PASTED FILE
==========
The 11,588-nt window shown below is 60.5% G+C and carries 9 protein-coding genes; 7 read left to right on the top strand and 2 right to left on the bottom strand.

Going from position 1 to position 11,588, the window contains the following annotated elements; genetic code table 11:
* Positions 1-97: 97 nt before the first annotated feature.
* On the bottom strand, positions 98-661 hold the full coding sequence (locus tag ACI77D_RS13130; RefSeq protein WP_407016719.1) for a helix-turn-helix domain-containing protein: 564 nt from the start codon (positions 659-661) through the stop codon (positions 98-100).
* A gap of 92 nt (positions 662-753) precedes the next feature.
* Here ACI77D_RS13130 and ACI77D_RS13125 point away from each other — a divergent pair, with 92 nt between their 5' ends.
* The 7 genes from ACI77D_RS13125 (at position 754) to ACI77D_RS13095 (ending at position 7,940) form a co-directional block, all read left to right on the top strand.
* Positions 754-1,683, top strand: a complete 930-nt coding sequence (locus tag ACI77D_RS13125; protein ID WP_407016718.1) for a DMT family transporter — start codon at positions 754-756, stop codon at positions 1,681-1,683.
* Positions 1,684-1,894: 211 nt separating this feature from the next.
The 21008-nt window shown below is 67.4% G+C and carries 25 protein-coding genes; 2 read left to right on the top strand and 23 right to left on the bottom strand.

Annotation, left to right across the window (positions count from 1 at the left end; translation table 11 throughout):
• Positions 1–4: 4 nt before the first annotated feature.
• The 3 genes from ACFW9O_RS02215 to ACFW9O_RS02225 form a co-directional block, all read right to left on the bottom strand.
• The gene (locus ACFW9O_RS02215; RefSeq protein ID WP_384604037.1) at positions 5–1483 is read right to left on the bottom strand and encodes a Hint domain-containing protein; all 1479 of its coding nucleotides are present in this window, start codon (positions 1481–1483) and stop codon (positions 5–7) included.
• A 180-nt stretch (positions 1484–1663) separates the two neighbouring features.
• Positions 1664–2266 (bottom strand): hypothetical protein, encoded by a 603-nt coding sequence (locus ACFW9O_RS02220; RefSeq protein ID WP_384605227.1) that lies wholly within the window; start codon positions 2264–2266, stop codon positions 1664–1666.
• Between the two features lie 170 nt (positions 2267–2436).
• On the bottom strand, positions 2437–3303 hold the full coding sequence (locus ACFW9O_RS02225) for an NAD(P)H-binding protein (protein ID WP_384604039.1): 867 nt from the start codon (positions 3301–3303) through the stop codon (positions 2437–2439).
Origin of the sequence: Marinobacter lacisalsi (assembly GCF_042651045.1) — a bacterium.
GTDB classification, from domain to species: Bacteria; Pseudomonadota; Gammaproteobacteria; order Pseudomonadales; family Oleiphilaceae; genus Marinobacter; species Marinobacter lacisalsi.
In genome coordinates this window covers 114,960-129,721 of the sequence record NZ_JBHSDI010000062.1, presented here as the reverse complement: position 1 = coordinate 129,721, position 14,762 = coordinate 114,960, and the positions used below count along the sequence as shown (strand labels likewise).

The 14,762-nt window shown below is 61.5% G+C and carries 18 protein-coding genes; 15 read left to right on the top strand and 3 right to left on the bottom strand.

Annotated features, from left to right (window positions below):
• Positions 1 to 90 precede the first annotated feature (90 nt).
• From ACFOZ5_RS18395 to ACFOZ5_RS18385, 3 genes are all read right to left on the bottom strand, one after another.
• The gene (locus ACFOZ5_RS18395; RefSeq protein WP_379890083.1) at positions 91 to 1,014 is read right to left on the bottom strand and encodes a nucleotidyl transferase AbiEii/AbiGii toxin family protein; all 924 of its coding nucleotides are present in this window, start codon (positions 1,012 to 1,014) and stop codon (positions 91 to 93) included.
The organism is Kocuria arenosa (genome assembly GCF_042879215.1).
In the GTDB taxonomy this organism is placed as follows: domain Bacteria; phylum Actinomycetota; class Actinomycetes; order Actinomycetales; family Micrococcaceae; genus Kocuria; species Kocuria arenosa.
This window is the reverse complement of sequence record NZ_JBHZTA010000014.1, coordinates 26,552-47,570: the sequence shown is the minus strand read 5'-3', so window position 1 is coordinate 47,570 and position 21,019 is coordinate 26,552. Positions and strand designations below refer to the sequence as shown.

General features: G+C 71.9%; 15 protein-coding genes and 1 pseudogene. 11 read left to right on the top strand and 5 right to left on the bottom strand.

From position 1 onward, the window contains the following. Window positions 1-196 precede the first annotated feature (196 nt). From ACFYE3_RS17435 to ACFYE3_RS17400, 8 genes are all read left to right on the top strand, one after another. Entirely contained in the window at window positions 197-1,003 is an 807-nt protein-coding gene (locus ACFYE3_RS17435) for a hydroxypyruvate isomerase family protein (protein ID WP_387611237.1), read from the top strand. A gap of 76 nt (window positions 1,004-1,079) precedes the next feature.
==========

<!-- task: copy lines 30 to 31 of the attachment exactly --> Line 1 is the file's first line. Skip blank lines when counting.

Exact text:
General features: G+C 71.9%; 15 protein-coding genes and 1 pseudogene. 11 read left to right on the top strand and 5 right to left on the bottom strand.

From position 1 onward, the window contains the following. Window positions 1-196 precede the first annotated feature (196 nt). From ACFYE3_RS17435 to ACFYE3_RS17400, 8 genes are all read left to right on the top strand, one after another. Entirely contained in the window at window positions 197-1,003 is an 807-nt protein-coding gene (locus ACFYE3_RS17435) for a hydroxypyruvate isomerase family protein (protein ID WP_387611237.1), read from the top strand. A gap of 76 nt (window positions 1,004-1,079) precedes the next feature.